Socioeconomic and cultural incorporation and marital disruption among Mexican Americans

Frank D. Bean, Ruth R. Berg, Jennifer Lynne Van Hook

Research output: Contribution to journalArticle

40 Citations (Scopus)

Abstract

This article examines how processes of socioeconomic and cultural incorporation affect marital-disruption patterns among Mexican-origin persons in the U.S. in comparison to non-Hispanic whites and African Americans. The results, which are based mainly on recent National Longitudinal Survey of Youth data, indicate that, once other variables are controlled, the correlation of level of education with marital disruption among U.S. native Mexican Americans is negative and similar in level to that of non-Hispanic whites. However, the correlation of educational level with marital disruption among Mexican immigrants is both positive and lower than that of other groups. It is argued that these results do not support the idea that cultural familism explains Mexican-origin marital-disruption patterns, nor the idea that segmented assimilation processes exert influence on marital disruption, but rather the idea that socioeconomic and cultural incorporation interact in their effects on marital variables.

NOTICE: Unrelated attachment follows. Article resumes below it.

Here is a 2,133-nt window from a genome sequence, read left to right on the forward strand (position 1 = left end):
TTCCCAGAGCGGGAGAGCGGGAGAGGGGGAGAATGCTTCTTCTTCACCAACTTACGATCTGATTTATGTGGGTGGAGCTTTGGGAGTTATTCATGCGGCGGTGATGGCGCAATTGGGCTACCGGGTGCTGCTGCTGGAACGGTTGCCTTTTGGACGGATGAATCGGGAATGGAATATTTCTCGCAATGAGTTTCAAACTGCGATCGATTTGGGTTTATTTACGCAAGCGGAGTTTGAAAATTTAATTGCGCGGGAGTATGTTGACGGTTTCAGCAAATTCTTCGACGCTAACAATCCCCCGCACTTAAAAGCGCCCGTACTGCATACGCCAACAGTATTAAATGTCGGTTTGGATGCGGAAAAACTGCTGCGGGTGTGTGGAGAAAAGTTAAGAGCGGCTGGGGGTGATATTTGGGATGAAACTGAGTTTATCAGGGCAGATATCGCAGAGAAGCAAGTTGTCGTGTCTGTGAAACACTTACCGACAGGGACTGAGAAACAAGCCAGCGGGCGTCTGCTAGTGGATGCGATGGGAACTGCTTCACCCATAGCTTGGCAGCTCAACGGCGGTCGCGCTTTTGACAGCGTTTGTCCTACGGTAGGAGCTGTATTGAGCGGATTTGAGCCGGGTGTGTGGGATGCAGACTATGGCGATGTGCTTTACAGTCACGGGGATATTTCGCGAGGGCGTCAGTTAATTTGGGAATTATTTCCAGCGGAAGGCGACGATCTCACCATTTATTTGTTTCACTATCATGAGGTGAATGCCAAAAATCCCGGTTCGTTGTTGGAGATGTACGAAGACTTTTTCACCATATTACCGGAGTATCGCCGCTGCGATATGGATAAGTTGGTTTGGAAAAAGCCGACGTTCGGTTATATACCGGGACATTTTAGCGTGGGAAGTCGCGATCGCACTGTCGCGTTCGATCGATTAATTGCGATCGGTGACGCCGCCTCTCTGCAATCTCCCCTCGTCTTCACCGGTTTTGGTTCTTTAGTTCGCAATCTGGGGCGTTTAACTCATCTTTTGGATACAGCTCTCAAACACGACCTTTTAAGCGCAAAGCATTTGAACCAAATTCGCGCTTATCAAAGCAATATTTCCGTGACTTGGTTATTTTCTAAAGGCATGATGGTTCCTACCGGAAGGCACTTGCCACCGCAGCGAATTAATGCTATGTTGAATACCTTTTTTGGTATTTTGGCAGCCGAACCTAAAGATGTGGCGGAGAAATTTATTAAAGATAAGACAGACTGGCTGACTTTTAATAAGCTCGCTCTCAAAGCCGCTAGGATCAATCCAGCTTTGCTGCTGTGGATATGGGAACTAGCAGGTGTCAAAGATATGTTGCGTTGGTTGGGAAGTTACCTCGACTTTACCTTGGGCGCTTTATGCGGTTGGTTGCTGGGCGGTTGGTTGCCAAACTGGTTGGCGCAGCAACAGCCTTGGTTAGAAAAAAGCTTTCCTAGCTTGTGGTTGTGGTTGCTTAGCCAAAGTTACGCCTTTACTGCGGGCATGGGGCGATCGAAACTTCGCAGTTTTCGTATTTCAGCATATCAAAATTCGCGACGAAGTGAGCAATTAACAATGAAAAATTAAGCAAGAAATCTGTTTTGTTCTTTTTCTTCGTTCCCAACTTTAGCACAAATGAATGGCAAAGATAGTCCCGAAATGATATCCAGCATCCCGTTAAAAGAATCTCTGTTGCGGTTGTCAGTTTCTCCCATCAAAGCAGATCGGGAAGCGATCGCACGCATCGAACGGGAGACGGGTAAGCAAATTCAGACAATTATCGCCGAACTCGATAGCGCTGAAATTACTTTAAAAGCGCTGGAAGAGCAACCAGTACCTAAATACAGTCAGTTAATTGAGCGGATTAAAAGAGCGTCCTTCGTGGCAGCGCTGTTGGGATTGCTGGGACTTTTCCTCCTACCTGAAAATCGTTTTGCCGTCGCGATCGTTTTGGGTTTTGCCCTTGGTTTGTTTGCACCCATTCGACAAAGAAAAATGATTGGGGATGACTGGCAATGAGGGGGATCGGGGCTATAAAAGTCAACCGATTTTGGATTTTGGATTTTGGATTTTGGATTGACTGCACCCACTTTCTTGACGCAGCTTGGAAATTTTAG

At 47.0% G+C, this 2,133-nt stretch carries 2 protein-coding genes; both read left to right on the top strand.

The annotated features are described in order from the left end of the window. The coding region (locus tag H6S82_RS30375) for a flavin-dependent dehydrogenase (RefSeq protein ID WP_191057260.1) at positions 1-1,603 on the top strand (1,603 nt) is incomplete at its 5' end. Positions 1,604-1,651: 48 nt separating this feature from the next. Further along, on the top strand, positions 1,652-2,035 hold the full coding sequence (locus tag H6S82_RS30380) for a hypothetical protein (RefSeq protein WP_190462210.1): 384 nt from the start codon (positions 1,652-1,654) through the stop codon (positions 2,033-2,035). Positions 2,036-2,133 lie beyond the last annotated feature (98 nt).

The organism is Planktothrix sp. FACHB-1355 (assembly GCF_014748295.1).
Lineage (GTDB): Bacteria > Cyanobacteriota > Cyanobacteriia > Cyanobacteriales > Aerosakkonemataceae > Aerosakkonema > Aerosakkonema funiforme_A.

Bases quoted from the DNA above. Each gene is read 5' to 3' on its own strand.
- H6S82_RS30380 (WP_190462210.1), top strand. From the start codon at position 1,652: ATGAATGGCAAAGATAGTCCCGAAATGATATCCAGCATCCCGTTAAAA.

Original languageEnglish (US)
Pages (from-to)593-617
Number of pages25
JournalSocial Forces
Volume75
Issue number2
DOIs
StatePublished - Jan 1 1996

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level of education
assimilation
immigrant
human being
Group
Disruption
Mexican Americans
American
Immigrants
Person
African Americans
Controlled
Level of Education
Education

All Science Journal Classification (ASJC) codes

  • History
  • Anthropology
  • Sociology and Political Science

Cite this

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Socioeconomic and cultural incorporation and marital disruption among Mexican Americans. / Bean, Frank D.; Berg, Ruth R.; Van Hook, Jennifer Lynne.

In: Social Forces, Vol. 75, No. 2, 01.01.1996, p. 593-617.

Research output: Contribution to journalArticle

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